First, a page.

How Well Are Teachers Being Taught? New Report Finds Majority of Teacher Prep Programs Thoroughly Instructing Future Educators on the Science of Reading
- While 57% of undergrad teacher prep programs received a score of A or B from @NCTQ on how well they teach the science of reading, just 31 percent of grad schools did the same. Most graduate programs in the latest report scored a D or F
- 51% of traditional teacher prep programs evaluated by @NCTQ received a letter grade of an A or B for how well they teach the science of reading
For the first time, a majority of traditional programs educating future elementary school teachers thoroughly cover the science of reading, according to a new report from a watchdog of the nation’s teacher preparation programs.
The National Council on Teacher Quality, which has in the past butted heads with teacher groups, reviewed the reading coursework and practice opportunities of 1,000 elementary school teaching programs across a wide range of programs. Based on curriculum spanning from the undergraduate level to alternative providers, NCTQ developed an assessment of where the nation’s teacher preparation sector stands on educating future classroom leaders on how children learn to read.
More than a third of fourth-graders are considered below basic on the country’s gold standard for reading assessment. NCTQ argues that those woes could be reduced if more teachers knew how to improve the reading abilities of students. The report comes on the heels of a recent survey of reading specialists that found that 60 percent say teacher preparation programs are not providing “effective reading instruction.”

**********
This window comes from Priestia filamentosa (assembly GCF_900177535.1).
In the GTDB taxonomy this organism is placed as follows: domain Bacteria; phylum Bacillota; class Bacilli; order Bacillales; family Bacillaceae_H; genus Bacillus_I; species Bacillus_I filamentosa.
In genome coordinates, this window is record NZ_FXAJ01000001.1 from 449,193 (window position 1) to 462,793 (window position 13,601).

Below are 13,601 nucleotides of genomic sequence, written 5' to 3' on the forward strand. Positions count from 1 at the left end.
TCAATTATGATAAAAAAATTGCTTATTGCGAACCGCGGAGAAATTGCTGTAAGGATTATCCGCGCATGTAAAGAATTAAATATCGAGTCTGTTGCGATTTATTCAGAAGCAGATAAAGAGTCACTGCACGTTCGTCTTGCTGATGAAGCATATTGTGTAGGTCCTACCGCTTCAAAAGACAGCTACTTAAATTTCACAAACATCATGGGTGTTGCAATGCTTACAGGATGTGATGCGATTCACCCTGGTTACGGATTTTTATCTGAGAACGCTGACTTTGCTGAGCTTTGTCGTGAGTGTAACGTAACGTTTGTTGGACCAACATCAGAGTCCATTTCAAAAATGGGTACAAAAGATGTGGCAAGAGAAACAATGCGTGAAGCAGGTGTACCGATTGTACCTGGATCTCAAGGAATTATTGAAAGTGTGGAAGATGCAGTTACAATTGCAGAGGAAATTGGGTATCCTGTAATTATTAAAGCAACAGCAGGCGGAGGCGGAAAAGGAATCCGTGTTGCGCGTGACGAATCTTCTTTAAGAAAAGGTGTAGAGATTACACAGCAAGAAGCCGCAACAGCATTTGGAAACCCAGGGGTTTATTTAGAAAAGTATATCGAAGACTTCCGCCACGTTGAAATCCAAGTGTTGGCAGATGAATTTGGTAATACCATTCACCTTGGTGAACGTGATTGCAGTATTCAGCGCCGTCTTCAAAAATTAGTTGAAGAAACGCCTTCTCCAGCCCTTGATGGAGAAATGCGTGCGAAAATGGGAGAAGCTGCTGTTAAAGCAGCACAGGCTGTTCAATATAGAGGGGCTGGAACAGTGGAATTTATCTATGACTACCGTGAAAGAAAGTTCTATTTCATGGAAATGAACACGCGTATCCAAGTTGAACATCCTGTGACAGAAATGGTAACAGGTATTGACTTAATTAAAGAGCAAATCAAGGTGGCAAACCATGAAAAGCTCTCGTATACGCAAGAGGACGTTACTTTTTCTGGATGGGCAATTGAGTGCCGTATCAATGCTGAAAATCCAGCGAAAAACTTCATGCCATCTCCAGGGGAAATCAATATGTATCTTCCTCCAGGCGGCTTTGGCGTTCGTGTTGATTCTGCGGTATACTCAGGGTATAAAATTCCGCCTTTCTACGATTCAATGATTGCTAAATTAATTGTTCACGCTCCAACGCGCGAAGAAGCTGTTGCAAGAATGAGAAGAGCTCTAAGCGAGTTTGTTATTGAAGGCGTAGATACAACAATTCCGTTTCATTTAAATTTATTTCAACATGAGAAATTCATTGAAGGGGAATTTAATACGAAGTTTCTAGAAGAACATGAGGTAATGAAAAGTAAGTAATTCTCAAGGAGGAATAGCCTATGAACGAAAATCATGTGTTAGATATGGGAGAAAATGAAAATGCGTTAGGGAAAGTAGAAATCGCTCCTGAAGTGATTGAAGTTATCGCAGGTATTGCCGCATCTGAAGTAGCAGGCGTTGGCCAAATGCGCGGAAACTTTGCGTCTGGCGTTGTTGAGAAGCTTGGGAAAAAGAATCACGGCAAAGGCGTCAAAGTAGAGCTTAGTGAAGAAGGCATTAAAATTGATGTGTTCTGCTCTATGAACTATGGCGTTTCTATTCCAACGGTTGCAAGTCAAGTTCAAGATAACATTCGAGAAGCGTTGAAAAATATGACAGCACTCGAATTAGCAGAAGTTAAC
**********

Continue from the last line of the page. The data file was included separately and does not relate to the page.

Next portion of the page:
For the first time in NCTQ’s ratings, more than half — 51 percent — of the traditional programs evaluated received a letter grade of an A or B, meaning that at least four of the five main components of reading science are thoroughly taught to candidates studying to become teachers. In 2013, only 35 percent of programs received such letter grades; most programs that year received a D or F, meaning two or fewer of the five components were taught.
Children deserve a first-rate education; and the public deserves first-rate reporting on it.
Please support our journalism.
The report also notes that there are disparities among the various types of programs. Undergraduate teacher preparation schools were more likely to teach the five components of reading than graduate programs were. While 57 percent of undergraduate programs received a score of A or B from NCTQ, just 31 percent of graduate schools did the same. Most graduate programs in the latest report scored a D or F. Undergraduate programs outperformed graduate programs on average by at least 20 percentage points on each of the five components of reading science.